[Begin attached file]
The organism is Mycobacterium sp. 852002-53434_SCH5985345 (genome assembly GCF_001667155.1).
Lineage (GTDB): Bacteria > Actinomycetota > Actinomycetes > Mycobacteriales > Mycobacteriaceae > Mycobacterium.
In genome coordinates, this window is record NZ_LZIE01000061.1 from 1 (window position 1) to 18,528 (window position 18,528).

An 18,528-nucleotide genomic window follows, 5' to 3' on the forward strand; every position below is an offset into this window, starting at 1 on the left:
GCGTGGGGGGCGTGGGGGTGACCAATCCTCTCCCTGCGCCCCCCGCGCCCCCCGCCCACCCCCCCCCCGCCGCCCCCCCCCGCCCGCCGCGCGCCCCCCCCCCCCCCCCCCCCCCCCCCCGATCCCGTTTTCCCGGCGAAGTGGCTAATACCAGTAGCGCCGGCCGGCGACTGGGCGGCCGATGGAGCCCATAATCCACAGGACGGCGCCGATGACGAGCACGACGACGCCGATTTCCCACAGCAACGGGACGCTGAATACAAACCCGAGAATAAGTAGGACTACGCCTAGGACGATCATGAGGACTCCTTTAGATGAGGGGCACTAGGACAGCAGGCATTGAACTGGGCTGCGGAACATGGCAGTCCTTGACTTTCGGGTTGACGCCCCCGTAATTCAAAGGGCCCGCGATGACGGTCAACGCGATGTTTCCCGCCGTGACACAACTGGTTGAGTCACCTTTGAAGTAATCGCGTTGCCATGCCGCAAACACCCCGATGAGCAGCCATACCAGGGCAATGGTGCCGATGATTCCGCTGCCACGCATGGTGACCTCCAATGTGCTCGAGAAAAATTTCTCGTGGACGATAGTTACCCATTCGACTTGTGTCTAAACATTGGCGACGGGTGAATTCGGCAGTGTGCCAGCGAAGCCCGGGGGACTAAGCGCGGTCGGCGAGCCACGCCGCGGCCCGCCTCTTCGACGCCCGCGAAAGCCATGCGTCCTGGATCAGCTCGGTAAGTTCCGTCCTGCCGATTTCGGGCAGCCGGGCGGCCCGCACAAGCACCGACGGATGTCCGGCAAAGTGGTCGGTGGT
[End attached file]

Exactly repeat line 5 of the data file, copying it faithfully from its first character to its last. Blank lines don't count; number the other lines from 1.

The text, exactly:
GCGTGGGGGGCGTGGGGGTGACCAATCCTCTCCCTGCGCCCCCCGCGCCCCCCGCCCACCCCCCCCCCGCCGCCCCCCCCCGCCCGCCGCGCGCCCCCCCCCCCCCCCCCCCCCCCCCCCGATCCCGTTTTCCCGGCGAAGTGGCTAATACCAGTAGCGCCGGCCGGCGACTGGGCGGCCGATGGAGCCCATAATCCACAGGACGGCGCCGATGACGAGCACGACGACGCCGATTTCCCACAGCAACGGGACGCTGAATACAAACCCGAGAATAAGTAGGACTACGCCTAGGACGATCATGAGGACTCCTTTAGATGAGGGGCACTAGGACAGCAGGCATTGAACTGGGCTGCGGAACATGGCAGTCCTTGACTTTCGGGTTGACGCCCCCGTAATTCAAAGGGCCCGCGATGACGGTCAACGCGATGTTTCCCGCCGTGACACAACTGGTTGAGTCACCTTTGAAGTAATCGCGTTGCCATGCCGCAAACACCCCGATGAGCAGCCATACCAGGGCAATGGTGCCGATGATTCCGCTGCCACGCATGGTGACCTCCAATGTGCTCGAGAAAAATTTCTCGTGGACGATAGTTACCCATTCGACTTGTGTCTAAACATTGGCGACGGGTGAATTCGGCAGTGTGCCAGCGAAGCCCGGGGGACTAAGCGCGGTCGGCGAGCCACGCCGCGGCCCGCCTCTTCGACGCCCGCGAAAGCCATGCGTCCTGGATCAGCTCGGTAAGTTCCGTCCTGCCGATTTCGGGCAGCCGGGCGGCCCGCACAAGCACCGACGGATGTCCGGCAAAGTGGTCGGTGGT